On January 17, 1966 – at the height of the Cold War – a B-52 and KC-135 tanker collided while conducting aerial refueling over the air above Palomares, Spain. Of the eleven total crewmembers of both planes, seven were found dead near the Palomares cemetery, and over the next three months, eighteen vessels and over 3,800 men would undertake a search and recovery mission which cost over $84 million. Missing was one of four Mark 28 hydrogen bombs lost in the accident, and the man who led American rescue efforts was a 46-year-old fisherman – Francisco Simo Orts. Continue reading “Simo Orts and the Missing American [Redacted]”
One of my more interesting “thought experiment” assignments during an Oceanography discussion last May centered around the unlikely idea that the Gulf Stream suddenly, and without reason, stopped. Writing from the perspective of an Operations Manager for an unnamed shipping company reacting to this crisis, I looked at the immediate impact and offered several possible “contingency plans.” Continue reading “Golf Sierra Event”
In the early morning light of the 30th of April, 1943, the HMS Seraph surfaced near the Spanish town of Huelva and crewmen retrieved the canister which had been stowed on the torpedo racks since leaving England two weeks earlier. The men had been told that the container held a “weather buoy,” but they were ordered below before they were able to watch the officers extract, prepare, and push overboard the body of “Major Martin”. This simple act – the lynchpin of Operation Mincemeat – involved an corpse, paperwork, and a carefully crafted web of deception proved to be so successful in playing on the paranoias of Adolf Hitler, that it impacted and influenced the impending invasion of Sicily as well as disrupted chances for German reinforcements to arrive at the battle of Kursk months later. Continue reading “Deception and Death – Linking a Submarine to the Battle of Kursk”
Recent commentary once again has provided me with an opportunity to offer my opinions and perspectives about the problems associated with history – specifically Hitler. This being said, while it may appear that I am critical of the cartoon in the following response in an academic forum, I fully appreciate and admire the symbolism intended. My issue is – and always will be – with the overbearing and terrible figure Hitler was and my own perspective of quick and casual comparisons. Continue reading “Hitler, Hussein, and the Problems of Comparison”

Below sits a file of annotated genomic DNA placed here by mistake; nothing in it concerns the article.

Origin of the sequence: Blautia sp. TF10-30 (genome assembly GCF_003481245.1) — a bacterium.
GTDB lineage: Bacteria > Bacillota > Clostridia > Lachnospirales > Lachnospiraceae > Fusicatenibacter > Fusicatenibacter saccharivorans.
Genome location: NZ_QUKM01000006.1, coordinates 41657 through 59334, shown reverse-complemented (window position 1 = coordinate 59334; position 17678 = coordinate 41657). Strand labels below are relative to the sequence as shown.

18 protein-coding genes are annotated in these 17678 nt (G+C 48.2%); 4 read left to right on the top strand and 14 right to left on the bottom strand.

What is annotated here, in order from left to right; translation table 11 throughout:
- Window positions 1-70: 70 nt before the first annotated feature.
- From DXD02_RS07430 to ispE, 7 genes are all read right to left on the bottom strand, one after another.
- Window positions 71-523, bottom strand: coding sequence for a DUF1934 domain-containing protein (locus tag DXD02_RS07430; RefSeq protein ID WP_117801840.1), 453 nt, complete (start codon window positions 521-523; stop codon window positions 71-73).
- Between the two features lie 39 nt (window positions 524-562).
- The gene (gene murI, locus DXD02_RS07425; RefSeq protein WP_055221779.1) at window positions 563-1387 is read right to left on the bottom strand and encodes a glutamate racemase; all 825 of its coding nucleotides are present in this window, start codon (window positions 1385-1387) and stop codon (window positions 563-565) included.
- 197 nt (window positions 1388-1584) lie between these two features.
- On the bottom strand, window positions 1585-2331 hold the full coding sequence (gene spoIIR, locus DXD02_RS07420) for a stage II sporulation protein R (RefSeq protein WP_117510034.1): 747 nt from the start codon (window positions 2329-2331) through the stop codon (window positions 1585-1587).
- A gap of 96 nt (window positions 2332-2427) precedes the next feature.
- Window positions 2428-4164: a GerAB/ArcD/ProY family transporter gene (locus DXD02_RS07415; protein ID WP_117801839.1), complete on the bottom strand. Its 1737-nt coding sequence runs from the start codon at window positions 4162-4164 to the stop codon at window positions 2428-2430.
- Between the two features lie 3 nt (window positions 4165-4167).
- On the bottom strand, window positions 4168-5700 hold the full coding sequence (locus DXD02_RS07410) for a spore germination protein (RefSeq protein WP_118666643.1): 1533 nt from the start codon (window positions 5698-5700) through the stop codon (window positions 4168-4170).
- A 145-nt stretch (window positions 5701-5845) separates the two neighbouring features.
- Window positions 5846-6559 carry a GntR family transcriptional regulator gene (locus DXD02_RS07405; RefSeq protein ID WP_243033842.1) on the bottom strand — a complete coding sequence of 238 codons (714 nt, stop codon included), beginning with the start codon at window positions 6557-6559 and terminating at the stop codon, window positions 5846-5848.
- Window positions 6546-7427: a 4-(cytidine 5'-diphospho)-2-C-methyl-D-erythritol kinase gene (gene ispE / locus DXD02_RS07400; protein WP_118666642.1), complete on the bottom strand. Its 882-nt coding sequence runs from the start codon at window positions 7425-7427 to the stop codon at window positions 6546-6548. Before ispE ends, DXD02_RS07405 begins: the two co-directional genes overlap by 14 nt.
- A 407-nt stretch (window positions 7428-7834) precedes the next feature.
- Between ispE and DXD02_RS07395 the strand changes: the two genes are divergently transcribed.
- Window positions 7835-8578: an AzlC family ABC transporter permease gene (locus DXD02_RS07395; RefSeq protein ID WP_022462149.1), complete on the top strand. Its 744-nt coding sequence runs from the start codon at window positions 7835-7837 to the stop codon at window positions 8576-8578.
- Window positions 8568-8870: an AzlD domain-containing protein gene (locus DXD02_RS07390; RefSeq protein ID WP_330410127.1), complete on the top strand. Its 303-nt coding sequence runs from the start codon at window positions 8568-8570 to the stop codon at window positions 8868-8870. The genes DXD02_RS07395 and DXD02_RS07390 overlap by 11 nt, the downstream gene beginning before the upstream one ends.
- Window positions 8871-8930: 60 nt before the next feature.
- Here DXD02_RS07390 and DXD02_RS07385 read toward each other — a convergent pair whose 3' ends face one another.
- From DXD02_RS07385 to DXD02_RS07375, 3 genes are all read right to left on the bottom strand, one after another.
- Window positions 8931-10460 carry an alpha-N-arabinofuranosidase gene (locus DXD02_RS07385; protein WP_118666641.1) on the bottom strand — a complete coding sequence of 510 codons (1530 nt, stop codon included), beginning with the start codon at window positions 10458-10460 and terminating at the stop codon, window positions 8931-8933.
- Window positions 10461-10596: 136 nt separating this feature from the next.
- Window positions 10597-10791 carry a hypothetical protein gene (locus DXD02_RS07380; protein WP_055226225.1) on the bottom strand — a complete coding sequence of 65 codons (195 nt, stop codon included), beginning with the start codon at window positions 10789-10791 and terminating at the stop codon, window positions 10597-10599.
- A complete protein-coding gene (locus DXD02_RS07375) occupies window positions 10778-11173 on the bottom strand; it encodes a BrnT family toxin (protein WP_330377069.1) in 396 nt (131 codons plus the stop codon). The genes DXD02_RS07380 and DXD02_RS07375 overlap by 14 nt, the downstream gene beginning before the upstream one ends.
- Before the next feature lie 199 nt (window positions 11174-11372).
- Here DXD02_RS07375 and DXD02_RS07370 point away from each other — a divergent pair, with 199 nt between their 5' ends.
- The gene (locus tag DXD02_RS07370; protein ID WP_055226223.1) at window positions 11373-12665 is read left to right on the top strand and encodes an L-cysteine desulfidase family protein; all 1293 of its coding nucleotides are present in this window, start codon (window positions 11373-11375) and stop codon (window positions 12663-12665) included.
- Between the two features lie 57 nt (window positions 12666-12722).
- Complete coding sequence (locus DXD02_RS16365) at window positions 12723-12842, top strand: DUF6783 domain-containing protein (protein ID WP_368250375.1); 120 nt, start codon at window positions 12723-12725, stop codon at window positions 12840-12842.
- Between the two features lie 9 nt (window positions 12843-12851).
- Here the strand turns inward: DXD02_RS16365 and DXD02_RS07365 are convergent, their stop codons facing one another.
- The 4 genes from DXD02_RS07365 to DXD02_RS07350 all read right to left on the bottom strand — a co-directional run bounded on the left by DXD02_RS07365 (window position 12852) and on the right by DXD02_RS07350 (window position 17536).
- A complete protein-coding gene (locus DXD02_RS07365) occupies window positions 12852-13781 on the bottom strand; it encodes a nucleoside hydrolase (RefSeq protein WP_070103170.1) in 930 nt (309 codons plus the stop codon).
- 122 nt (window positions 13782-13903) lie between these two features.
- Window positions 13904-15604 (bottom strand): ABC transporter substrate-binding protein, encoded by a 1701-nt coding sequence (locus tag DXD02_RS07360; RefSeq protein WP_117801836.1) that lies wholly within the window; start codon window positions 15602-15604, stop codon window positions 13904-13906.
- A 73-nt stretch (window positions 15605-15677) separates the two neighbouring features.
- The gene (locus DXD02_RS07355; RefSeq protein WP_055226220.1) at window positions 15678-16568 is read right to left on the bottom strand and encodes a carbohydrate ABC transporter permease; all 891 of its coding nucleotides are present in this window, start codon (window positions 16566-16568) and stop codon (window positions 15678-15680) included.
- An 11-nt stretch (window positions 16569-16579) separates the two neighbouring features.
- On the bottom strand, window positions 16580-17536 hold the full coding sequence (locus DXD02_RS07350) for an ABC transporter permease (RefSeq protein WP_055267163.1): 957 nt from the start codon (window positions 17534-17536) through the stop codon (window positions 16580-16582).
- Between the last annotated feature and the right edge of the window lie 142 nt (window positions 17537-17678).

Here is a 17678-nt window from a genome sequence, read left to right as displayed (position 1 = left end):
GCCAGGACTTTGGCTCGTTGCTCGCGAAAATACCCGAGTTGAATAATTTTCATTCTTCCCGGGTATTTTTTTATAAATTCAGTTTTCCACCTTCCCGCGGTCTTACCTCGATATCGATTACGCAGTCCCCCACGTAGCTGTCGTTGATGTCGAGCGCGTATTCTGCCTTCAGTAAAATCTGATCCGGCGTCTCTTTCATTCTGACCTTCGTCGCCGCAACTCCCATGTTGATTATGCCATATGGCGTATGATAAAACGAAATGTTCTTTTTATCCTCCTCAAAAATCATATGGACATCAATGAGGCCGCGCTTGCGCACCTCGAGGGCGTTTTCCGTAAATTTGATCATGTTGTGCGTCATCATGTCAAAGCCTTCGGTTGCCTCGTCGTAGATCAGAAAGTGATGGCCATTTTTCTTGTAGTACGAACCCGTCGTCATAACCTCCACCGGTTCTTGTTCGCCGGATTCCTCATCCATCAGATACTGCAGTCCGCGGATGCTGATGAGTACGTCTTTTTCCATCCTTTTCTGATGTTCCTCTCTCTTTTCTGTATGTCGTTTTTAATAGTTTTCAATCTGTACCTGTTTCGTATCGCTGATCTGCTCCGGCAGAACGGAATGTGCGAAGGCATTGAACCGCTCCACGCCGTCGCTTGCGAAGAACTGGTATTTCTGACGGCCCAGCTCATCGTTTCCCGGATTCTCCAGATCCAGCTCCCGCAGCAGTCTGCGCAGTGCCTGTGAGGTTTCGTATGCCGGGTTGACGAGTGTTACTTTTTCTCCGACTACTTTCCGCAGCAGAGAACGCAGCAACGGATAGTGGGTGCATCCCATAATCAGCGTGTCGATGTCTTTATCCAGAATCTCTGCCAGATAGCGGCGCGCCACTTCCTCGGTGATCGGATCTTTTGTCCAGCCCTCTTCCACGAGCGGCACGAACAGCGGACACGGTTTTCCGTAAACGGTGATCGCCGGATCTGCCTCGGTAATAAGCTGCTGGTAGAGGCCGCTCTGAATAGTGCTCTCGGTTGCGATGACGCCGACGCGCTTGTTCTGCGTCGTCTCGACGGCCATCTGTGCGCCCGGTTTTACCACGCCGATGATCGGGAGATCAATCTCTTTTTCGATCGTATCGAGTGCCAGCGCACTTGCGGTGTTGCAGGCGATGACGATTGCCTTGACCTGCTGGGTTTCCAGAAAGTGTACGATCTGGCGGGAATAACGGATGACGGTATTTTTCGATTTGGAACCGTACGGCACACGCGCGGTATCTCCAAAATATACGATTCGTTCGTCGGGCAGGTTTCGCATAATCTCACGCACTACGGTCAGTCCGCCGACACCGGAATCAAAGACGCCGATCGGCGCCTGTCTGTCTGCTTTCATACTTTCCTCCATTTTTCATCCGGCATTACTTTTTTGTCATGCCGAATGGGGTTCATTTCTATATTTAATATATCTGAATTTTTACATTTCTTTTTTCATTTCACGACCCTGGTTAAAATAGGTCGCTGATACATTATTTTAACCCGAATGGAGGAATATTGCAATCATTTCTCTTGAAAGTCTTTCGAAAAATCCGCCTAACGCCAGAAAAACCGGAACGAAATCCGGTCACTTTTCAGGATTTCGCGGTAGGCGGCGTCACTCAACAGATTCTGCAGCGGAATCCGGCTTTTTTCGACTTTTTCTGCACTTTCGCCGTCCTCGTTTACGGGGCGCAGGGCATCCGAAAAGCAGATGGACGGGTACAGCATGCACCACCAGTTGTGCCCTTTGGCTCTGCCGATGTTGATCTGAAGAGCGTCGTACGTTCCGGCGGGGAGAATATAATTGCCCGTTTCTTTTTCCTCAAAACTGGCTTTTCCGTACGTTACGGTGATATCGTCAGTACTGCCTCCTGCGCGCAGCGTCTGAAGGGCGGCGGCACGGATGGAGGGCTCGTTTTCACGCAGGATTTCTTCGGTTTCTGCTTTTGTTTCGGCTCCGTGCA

Originally posted January 31, 2016.
There are some times when my forum posts make me want to bury my head in the sand and wait for sanity to reconvene. Guess the “more analysis and reflection” the professor recommended should come with a prescription of antidepressants. Continue reading “Inspiration and Frustration”
Originally posted June 30, 2016.
I’ve been back and forth between RallyPoint and Facebook in what started off as a “math-avoidance” tactic, but turned into refining my retirement and trying to make sense of the fact that I don’t have to sign back in off of leave… EVER.
I came across the post of one anonymous Sergeant who was trying to sort out his personal feelings about Memorial Day and just plain old tired of the politics, politicians, foreign policy, and the overall bullshit which can become a substantial obstacle to a mid-career NCO. He posed the question “is there anybody else that can relate?”, and I answered: Continue reading “Behind the Scenes”
Originally posted September 13, 2016.
Time to share my thoughts.
The recent controversy over the national anthem required some serious thought and a steadfast refusal to hop on the “standing room only” bandwagon of social outrage and justification. After all, that is all that this “controversy” really is… that and a chance to examine the concept of social contradiction. Continue reading “The Anthem, Football, and Observations.”